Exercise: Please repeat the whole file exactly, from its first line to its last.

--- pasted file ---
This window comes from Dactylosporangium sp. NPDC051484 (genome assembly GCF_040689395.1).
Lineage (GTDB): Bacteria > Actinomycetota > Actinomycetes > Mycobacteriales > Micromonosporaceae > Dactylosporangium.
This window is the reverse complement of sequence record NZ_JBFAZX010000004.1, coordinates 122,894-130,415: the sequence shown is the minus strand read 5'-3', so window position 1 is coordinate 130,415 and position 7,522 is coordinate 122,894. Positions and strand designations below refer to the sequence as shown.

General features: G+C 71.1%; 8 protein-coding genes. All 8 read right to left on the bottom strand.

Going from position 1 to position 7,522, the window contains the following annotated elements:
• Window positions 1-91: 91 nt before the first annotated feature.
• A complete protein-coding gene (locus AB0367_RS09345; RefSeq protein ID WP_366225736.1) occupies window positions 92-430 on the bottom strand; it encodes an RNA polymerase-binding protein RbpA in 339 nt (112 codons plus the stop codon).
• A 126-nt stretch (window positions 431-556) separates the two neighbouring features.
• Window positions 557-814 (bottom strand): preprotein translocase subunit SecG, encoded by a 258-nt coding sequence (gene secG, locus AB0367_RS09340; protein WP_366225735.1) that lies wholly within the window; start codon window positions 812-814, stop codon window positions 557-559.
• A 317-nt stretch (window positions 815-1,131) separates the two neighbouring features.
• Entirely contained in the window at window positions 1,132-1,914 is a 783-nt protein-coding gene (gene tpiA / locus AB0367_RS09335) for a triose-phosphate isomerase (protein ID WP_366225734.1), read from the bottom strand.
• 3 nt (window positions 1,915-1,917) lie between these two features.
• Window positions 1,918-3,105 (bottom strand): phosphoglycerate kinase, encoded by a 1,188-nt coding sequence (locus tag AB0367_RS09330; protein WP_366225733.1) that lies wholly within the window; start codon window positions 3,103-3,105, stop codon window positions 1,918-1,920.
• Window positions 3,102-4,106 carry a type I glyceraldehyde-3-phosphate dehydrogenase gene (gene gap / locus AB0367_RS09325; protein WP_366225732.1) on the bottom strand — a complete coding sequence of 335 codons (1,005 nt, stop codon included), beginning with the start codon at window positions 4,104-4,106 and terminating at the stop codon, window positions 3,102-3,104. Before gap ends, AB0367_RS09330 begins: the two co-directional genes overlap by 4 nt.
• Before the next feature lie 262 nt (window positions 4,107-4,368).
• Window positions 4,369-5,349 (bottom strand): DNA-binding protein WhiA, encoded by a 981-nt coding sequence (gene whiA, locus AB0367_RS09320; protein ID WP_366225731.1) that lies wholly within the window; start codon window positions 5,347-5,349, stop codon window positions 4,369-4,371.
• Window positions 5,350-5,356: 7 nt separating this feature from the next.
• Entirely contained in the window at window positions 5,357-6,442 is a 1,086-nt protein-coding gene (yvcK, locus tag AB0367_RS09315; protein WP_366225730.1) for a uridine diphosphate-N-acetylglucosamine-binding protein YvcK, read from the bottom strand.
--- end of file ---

This window comes from Dactylosporangium sp. NPDC051484 (genome assembly GCF_040689395.1).
Lineage (GTDB): Bacteria > Actinomycetota > Actinomycetes > Mycobacteriales > Micromonosporaceae > Dactylosporangium.
This window is the reverse complement of sequence record NZ_JBFAZX010000004.1, coordinates 122,894-130,415: the sequence shown is the minus strand read 5'-3', so window position 1 is coordinate 130,415 and position 7,522 is coordinate 122,894. Positions and strand designations below refer to the sequence as shown.

General features: G+C 71.1%; 8 protein-coding genes. All 8 read right to left on the bottom strand.

Going from position 1 to position 7,522, the window contains the following annotated elements:
• Window positions 1-91: 91 nt before the first annotated feature.
• A complete protein-coding gene (locus AB0367_RS09345; RefSeq protein ID WP_366225736.1) occupies window positions 92-430 on the bottom strand; it encodes an RNA polymerase-binding protein RbpA in 339 nt (112 codons plus the stop codon).
• A 126-nt stretch (window positions 431-556) separates the two neighbouring features.
• Window positions 557-814 (bottom strand): preprotein translocase subunit SecG, encoded by a 258-nt coding sequence (gene secG, locus AB0367_RS09340; protein WP_366225735.1) that lies wholly within the window; start codon window positions 812-814, stop codon window positions 557-559.
• A 317-nt stretch (window positions 815-1,131) separates the two neighbouring features.
• Entirely contained in the window at window positions 1,132-1,914 is a 783-nt protein-coding gene (gene tpiA / locus AB0367_RS09335) for a triose-phosphate isomerase (protein ID WP_366225734.1), read from the bottom strand.
• 3 nt (window positions 1,915-1,917) lie between these two features.
• Window positions 1,918-3,105 (bottom strand): phosphoglycerate kinase, encoded by a 1,188-nt coding sequence (locus tag AB0367_RS09330; protein WP_366225733.1) that lies wholly within the window; start codon window positions 3,103-3,105, stop codon window positions 1,918-1,920.
• Window positions 3,102-4,106 carry a type I glyceraldehyde-3-phosphate dehydrogenase gene (gene gap / locus AB0367_RS09325; protein WP_366225732.1) on the bottom strand — a complete coding sequence of 335 codons (1,005 nt, stop codon included), beginning with the start codon at window positions 4,104-4,106 and terminating at the stop codon, window positions 3,102-3,104. Before gap ends, AB0367_RS09330 begins: the two co-directional genes overlap by 4 nt.
• Before the next feature lie 262 nt (window positions 4,107-4,368).
• Window positions 4,369-5,349 (bottom strand): DNA-binding protein WhiA, encoded by a 981-nt coding sequence (gene whiA, locus AB0367_RS09320; protein ID WP_366225731.1) that lies wholly within the window; start codon window positions 5,347-5,349, stop codon window positions 4,369-4,371.
• Window positions 5,350-5,356: 7 nt separating this feature from the next.
• Entirely contained in the window at window positions 5,357-6,442 is a 1,086-nt protein-coding gene (yvcK, locus tag AB0367_RS09315; protein WP_366225730.1) for a uridine diphosphate-N-acetylglucosamine-binding protein YvcK, read from the bottom strand.